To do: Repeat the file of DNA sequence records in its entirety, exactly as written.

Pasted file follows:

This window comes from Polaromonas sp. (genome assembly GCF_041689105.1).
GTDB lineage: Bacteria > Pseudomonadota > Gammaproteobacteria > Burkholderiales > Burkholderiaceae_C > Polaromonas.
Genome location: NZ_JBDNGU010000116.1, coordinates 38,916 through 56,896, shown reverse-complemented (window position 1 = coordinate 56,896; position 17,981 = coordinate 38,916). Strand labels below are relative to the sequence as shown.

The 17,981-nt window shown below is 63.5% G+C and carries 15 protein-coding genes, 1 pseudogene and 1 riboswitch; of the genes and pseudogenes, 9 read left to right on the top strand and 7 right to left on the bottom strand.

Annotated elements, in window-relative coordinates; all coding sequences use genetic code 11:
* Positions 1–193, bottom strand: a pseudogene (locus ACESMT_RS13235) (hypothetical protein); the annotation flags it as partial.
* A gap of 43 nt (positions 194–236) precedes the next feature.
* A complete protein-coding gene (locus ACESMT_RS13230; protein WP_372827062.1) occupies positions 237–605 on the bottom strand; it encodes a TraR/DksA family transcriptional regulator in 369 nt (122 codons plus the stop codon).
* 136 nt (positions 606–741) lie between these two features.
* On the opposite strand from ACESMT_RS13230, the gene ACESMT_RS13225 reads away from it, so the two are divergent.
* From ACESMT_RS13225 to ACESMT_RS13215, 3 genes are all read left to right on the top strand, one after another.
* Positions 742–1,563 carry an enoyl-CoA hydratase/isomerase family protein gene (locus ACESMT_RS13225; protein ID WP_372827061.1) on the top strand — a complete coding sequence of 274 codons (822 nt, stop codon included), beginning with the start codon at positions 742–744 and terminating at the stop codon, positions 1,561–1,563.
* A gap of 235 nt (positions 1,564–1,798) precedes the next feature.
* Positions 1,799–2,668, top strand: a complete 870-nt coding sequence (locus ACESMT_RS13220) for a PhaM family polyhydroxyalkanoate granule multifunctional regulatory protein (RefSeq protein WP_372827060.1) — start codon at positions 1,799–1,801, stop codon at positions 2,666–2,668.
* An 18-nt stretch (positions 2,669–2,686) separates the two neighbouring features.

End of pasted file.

This window comes from Polaromonas sp. (genome assembly GCF_041689105.1).
GTDB lineage: Bacteria > Pseudomonadota > Gammaproteobacteria > Burkholderiales > Burkholderiaceae_C > Polaromonas.
Genome location: NZ_JBDNGU010000116.1, coordinates 38,916 through 56,896, shown reverse-complemented (window position 1 = coordinate 56,896; position 17,981 = coordinate 38,916). Strand labels below are relative to the sequence as shown.

The 17,981-nt window shown below is 63.5% G+C and carries 15 protein-coding genes, 1 pseudogene and 1 riboswitch; of the genes and pseudogenes, 9 read left to right on the top strand and 7 right to left on the bottom strand.

Annotated elements, in window-relative coordinates; all coding sequences use genetic code 11:
* Positions 1–193, bottom strand: a pseudogene (locus ACESMT_RS13235) (hypothetical protein); the annotation flags it as partial.
* A gap of 43 nt (positions 194–236) precedes the next feature.
* A complete protein-coding gene (locus ACESMT_RS13230; protein WP_372827062.1) occupies positions 237–605 on the bottom strand; it encodes a TraR/DksA family transcriptional regulator in 369 nt (122 codons plus the stop codon).
* 136 nt (positions 606–741) lie between these two features.
* On the opposite strand from ACESMT_RS13230, the gene ACESMT_RS13225 reads away from it, so the two are divergent.
* From ACESMT_RS13225 to ACESMT_RS13215, 3 genes are all read left to right on the top strand, one after another.
* Positions 742–1,563 carry an enoyl-CoA hydratase/isomerase family protein gene (locus ACESMT_RS13225; protein ID WP_372827061.1) on the top strand — a complete coding sequence of 274 codons (822 nt, stop codon included), beginning with the start codon at positions 742–744 and terminating at the stop codon, positions 1,561–1,563.
* A gap of 235 nt (positions 1,564–1,798) precedes the next feature.
* Positions 1,799–2,668, top strand: a complete 870-nt coding sequence (locus ACESMT_RS13220) for a PhaM family polyhydroxyalkanoate granule multifunctional regulatory protein (RefSeq protein WP_372827060.1) — start codon at positions 1,799–1,801, stop codon at positions 2,666–2,668.
* An 18-nt stretch (positions 2,669–2,686) separates the two neighbouring features.